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Archives of Gynecology and Obstetrics

, Volume 298, Issue 4, pp 755–761 | Cite as

Reconstructive breast surgery with partially absorbable bi-component Seragyn® BR soft mesh: an outcome analysis

  • Anna Machleidt
  • Nora Schmidt-Feuerheerd
  • Jens-Uwe Blohmer
  • Ralf Ohlinger
  • Janina Kueper
  • Gabriel von Waldenfels
  • Sissi Dittmer
  • Stefan Paepke
  • Evelyn Klein
General Gynecology

Abstract

Objective

Synthetic meshes and acellular dermal matrices are increasingly used in implant-based breast reconstruction. The objective of this study was to determine the incidence and severity of complications following the implantation of the partially absorbable bi-component soft mesh SERAGYN® BR and assess risk factors for adverse operative outcomes.

Methods

A retrospective clinical study was performed: The SERAGYN® BR soft mesh was utilized in 148 operations (skin-sparing mastectomy, nipple-sparing mastectomy, breast-conserving surgery, and secondary reconstruction after mastectomy) in four different institutions in Germany from June 2012 to February 2014. We analyzed whether the results were affected by tumor morphology (e.g., grading), patient characteristics and comorbidities, previous surgery or therapies, and use of alloplastic materials.

Results

The SERAGYN® BR soft mesh was successfully implanted in 131 of 148 operations. The rate of reconstructive failure was 11.5%. The most common complication was seroma (25.7%), followed by hematoma and skin infection (each 14.2%). Wound-healing issues were detected in 13.5% cases, secondary wound infections in 10.8%. 83.8% of operations had no severe complications. Independent predictors for reconstructive failure were wound-healing issues, nipple- or skin necrosis, wound- or skin infections, a high volume of excised tissue, hematomas, seromas, and sentinel lymph node excisions. A higher body mass index was correlated with a higher rate of infection.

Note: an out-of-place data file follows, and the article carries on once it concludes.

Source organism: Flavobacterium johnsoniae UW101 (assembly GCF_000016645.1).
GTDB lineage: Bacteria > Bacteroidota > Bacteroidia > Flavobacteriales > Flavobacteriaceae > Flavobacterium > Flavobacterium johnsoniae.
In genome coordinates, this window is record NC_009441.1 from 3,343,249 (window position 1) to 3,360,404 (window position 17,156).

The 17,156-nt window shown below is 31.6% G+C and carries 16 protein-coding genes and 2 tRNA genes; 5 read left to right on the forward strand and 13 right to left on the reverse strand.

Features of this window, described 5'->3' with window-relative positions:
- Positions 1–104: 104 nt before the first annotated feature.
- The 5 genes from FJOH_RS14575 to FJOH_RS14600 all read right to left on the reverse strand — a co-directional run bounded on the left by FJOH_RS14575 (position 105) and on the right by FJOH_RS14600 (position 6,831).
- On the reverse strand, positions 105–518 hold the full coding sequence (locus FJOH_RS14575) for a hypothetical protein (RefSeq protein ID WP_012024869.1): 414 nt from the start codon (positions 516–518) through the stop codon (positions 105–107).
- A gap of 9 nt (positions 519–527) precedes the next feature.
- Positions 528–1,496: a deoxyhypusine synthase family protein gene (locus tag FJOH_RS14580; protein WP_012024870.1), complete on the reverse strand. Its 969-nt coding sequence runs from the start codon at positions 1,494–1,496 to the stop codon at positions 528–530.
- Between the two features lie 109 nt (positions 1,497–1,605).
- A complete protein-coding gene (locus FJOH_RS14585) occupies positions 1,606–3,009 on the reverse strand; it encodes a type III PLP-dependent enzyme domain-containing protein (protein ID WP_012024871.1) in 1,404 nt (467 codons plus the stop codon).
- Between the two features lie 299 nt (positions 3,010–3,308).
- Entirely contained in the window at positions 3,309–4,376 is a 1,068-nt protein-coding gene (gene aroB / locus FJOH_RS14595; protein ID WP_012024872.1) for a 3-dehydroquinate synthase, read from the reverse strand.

Conclusion

SERAGYN® BR mesh can be used successfully in breast reconstructive surgery. Rates of major complications or reconstructive failure are comparable to the use of other synthetic or biological meshes.

Keywords

Breast Surgery Mesh Reconstruction Cancer 

Abbreviations

DIEP

Deep inferior epigastric perforators

ADM

Acellular dermal matrix

TRAM

Transverse rectus abdominis muscle

GCP

Good clinical practice

SLNE

Sentinel lymph node excision

LNE

Lymph node excision

Notes

Acknowledgements

We would like to thank all patients and investigators for the support.

Author contributions

Protocol/project development: S-FN, BJU, KE, and PS; data collection and management: S-FN and DS; data analysis: MA, S-FN, KJ, WG, DS, OR, KE, and PS; manuscript writing/editing: MA, S-FN, WG, BJU, KJ, DS, and OR.

Funding

Unrestricted financial grant by SERAG-WIESSNER.

Compliance with ethical standards

Conflict of interest

JU Blohmer, A Machleidt, J Kueper, N Schmidt-Feuerheerd, G von Waldenfels, S Dittmer, and E Klein no conflict of interest. Ohlinger S and Paepke S Honoraria and support for traveling expenses and training until 2015 by SERAG-WIESSNER GmbH & Co. KG, Naila, Germany.

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Copyright information

© Springer-Verlag GmbH Germany, part of Springer Nature 2018

Authors and Affiliations

  • Anna Machleidt
    • 1
  • Nora Schmidt-Feuerheerd
    • 2
  • Jens-Uwe Blohmer
    • 1
  • Ralf Ohlinger
    • 3
  • Janina Kueper
    • 1
  • Gabriel von Waldenfels
    • 1
  • Sissi Dittmer
    • 4
  • Stefan Paepke
    • 4
  • Evelyn Klein
    • 4
  1. 1.Breast CenterCharité-UniversitätsmedizinBerlinGermany
  2. 2.Martin-Luther-KrankenhausBerlinGermany
  3. 3.Universitätsmedizin GreifswaldGreifswaldGermany
  4. 4.Klinikum rechts der IsarMunichGermany

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